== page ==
This is a fungal disease which is spread through the soil and affects the roots of trees. If your tree is affected, you might see the leaves yellowing or suddenly wilting and the branches dying back. To prevent this, keep on top of weeds because some of them can carry the fungus without showing any symptoms. If your tree becomes infected, water it heavily and apply nitrogen-rich fertiliser. If it doesn’t recover, unfortunately it will have to be removed and destroyed. If you do have verticillium wilt in your garden, be careful not to spread it via tools or shoes. Don’t grow any more susceptible plants in the area - replace them with wilt resistant plants.
Aphids and scale insects
Tiny black, white or green aphids won’t usually do too much damage, but it’s worth checking for them regularly so they don’t get out of control. They’re sometimes found on new growth in the spring, and if not removed can result in distorted or stunted growth. They secrete a sticky substance which can encourage fungal diseases or black moulds if not treated.
If you see what looks like wool or fake Hallowe’en cobwebs on your tree, it may well be scale insects, which work in roughly the same way. The solution to both pests is removing them by hand and squashing them, or hosing them off the branches if the hosepipe ban has ended by then! You can then spray the affected areas with a solution of water and oil or soap (recipes here) which will prevent the insects clinging on and suffocate any that do.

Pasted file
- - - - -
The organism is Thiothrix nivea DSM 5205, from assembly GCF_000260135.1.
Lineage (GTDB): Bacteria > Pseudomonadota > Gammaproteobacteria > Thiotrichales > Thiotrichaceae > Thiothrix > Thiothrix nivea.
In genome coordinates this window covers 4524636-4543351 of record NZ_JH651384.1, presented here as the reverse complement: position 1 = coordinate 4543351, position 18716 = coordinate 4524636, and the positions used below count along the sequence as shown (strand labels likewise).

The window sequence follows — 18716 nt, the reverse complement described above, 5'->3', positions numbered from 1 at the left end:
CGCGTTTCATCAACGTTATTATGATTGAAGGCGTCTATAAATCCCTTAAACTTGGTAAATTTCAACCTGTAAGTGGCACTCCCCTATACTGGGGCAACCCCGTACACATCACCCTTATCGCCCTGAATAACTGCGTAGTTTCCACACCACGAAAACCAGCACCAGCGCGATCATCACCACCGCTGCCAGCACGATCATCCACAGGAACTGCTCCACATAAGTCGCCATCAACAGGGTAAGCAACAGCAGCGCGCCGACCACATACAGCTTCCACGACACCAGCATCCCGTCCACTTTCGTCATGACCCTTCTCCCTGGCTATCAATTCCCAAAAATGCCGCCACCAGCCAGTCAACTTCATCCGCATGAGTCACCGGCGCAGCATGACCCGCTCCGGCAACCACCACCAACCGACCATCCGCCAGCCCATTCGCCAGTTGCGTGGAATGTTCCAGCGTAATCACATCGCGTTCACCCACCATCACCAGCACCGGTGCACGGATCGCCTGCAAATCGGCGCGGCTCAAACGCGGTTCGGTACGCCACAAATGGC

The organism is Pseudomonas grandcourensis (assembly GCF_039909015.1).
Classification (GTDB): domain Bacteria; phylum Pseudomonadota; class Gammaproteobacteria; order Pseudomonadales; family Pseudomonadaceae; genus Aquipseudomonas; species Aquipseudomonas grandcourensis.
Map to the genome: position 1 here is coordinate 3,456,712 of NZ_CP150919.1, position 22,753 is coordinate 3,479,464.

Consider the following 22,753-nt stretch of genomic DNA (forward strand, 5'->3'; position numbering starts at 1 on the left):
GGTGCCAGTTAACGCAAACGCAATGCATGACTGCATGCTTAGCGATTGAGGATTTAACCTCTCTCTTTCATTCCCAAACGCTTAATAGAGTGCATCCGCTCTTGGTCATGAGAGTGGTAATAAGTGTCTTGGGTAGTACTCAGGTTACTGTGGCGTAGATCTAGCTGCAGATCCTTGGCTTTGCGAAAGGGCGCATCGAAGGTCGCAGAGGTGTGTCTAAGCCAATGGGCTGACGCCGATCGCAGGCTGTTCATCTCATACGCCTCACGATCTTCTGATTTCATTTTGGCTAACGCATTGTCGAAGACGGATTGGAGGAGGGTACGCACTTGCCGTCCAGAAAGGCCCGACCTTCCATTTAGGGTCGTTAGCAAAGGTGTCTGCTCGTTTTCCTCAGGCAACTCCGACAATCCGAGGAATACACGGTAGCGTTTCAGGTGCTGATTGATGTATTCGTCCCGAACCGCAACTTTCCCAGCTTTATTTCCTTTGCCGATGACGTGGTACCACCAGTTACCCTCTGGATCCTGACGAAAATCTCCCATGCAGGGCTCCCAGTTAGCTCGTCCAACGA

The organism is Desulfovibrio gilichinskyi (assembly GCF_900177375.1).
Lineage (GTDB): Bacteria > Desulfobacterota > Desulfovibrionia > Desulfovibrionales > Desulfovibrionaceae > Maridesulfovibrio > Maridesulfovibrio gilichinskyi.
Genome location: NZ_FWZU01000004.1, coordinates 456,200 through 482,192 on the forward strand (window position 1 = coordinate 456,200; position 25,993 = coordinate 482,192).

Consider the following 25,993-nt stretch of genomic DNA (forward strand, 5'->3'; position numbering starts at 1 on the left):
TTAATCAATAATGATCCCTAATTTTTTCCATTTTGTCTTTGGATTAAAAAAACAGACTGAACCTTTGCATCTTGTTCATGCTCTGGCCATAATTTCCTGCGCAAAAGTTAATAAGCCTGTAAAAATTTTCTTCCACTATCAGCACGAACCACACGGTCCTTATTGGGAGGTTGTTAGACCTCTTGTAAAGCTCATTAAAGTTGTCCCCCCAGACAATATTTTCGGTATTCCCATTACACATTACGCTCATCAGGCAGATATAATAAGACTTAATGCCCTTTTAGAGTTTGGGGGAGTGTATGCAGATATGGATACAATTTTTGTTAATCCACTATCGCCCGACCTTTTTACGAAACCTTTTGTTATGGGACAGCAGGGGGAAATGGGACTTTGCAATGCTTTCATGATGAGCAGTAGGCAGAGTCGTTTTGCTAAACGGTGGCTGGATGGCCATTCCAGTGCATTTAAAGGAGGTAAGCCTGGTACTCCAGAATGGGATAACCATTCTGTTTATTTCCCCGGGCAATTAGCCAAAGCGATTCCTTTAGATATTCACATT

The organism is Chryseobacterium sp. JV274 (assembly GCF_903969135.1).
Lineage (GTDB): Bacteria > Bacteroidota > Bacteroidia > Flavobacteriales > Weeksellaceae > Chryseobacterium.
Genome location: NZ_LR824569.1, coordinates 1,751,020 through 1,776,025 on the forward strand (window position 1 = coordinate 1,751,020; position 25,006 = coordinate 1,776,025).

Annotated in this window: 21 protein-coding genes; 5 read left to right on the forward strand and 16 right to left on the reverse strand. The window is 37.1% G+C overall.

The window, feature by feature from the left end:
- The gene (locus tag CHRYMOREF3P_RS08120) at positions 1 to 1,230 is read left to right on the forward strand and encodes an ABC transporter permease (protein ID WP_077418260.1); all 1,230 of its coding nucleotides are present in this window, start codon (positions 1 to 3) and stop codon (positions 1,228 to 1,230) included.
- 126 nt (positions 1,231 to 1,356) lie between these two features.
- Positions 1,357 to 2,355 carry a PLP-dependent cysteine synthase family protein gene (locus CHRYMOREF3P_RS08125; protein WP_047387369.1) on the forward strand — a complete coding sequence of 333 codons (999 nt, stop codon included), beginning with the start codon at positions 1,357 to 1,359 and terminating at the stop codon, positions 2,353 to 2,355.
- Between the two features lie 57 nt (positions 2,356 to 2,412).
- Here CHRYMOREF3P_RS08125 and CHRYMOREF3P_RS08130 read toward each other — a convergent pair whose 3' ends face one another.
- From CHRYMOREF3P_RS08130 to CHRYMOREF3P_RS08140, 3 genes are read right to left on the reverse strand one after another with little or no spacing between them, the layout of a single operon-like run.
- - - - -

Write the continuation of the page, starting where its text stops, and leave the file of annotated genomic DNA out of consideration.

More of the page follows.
These destructive little bugs can occasionally affect Acers in pots - their grubs eat the roots and the adults eat the leaves. If you’ve got vine weevils you’ll see little c-shaped white grubs about 10mm long with brown heads amongst the soil and notches in the leaf margins, perhaps accompanied by the culprits - 9mm black beetles with a yellow mark on the wing cases. To get rid of them, check the tree regularly and remove the adults by hand or trap them with sticky barriers around the edge of the pot. You can also remove as many grubs as possible from the compost or repot your tree. The best way to prevent vine weevils in the first place is to encourage wildlife into your garden - birds, frogs, toads and hedgehogs all eat vine weevils. A layer of grit or pebbles on the top of the compost will also stop them laying eggs.
Pruning acer trees
It’s not essential to prune your Acer tree, but if you do want to do some trimming to improve its shape or restrict its size, it’s important to do this only when the tree is dormant from November to January - if pruning is done at any other time of year when the tree is in active growth, it can bleed sap and become infected. Ready to prune like a pro? Read our complete acer pruning guide.
Acers in pots
Small Acer varieties do well in pots but do need a little more care than those in the ground. When planting, put some broken crockery or slate chips in the bottom of the pot to improve drainage and use a general purpose compost. Mulch around the top of the pot to keep the soil moist and position your potted tree in a sheltered spot away from strong winds (near a hedge is ideal). Potted trees need more watering - make sure the soil doesn’t dry out, especially in the summer months. A general purpose fertiliser can also help to keep your tree healthy - give it a sprinkle every spring. When you need to repot your tree into a larger pot (roughly every three to four years) do it in early spring before the new growth begins to emerge, and use new compost.